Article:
Chapter 5 » 5.01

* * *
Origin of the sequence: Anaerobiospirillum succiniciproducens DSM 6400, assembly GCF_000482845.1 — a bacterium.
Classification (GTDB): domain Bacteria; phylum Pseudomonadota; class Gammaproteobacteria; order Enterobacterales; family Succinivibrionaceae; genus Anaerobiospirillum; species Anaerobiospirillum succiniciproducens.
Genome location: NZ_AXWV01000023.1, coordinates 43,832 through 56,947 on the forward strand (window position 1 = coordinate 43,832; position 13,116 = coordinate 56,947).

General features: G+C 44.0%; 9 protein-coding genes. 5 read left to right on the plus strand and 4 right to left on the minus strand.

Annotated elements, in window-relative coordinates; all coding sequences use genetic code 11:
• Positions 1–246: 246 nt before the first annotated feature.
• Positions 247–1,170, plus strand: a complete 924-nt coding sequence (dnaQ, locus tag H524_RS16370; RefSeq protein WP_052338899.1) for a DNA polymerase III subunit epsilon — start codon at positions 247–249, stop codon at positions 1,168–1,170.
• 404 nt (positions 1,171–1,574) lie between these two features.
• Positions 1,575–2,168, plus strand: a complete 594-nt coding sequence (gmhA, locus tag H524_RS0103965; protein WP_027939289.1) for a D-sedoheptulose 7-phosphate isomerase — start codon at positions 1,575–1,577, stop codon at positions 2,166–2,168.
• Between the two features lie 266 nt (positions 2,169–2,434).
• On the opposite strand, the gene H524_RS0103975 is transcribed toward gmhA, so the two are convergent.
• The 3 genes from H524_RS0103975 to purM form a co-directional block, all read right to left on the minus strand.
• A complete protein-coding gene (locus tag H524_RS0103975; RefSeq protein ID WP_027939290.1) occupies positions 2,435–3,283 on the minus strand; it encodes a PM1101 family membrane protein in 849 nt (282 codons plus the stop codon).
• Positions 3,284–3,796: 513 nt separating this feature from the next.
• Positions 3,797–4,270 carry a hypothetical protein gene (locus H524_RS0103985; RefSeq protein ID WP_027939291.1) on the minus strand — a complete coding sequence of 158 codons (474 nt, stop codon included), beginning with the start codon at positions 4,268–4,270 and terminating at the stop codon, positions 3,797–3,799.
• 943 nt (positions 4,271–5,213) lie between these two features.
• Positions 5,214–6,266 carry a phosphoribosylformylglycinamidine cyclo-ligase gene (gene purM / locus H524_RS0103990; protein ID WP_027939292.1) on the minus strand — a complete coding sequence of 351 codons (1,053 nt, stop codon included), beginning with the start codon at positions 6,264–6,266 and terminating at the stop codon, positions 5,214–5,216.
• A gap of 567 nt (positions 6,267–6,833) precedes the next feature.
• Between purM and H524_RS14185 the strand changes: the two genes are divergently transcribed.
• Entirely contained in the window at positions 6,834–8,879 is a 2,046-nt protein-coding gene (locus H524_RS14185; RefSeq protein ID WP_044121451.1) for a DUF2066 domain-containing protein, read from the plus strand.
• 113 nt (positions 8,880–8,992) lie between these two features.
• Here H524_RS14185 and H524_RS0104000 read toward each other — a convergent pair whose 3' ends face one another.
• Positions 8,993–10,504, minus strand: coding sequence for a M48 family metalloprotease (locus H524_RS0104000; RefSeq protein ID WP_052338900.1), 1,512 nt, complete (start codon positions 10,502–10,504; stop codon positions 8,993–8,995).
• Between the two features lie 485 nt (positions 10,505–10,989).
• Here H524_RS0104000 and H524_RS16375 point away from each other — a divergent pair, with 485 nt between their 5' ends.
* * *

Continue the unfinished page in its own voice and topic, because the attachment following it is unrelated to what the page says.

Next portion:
The origin of regional gatherings, each embracing several area (formerly monthly) meetings, goes back to 1660 when George Fox was ‘moved to set up the men’s quarterly meetings throughout the nations’. These were followed by women’s quarterly meetings. From the middle of the eighteenth century these progressively became mixed. They gradually took on considerable responsibilities and functioned as a link in the chain between local meetings and the yearly meeting. With reorganisation in 1967 the title and function of quarterly meetings dis­appeared and they were renamed ‘general meetings’. In 2005 Yearly Meeting decided to remove general meetings from its administrative structure but expected ‘the rich life in some of our existing general meetings’ to continue. Accordingly, some have continued in fact as independent charities while others have laid down or devolved their former administrative responsibilities, adopted new names and continued as gatherings in support of Quaker life and witness (see 5.06). A few have retained administrative responsibilities, particularly in relation to Quaker schools and the care and nurture of children and young people.

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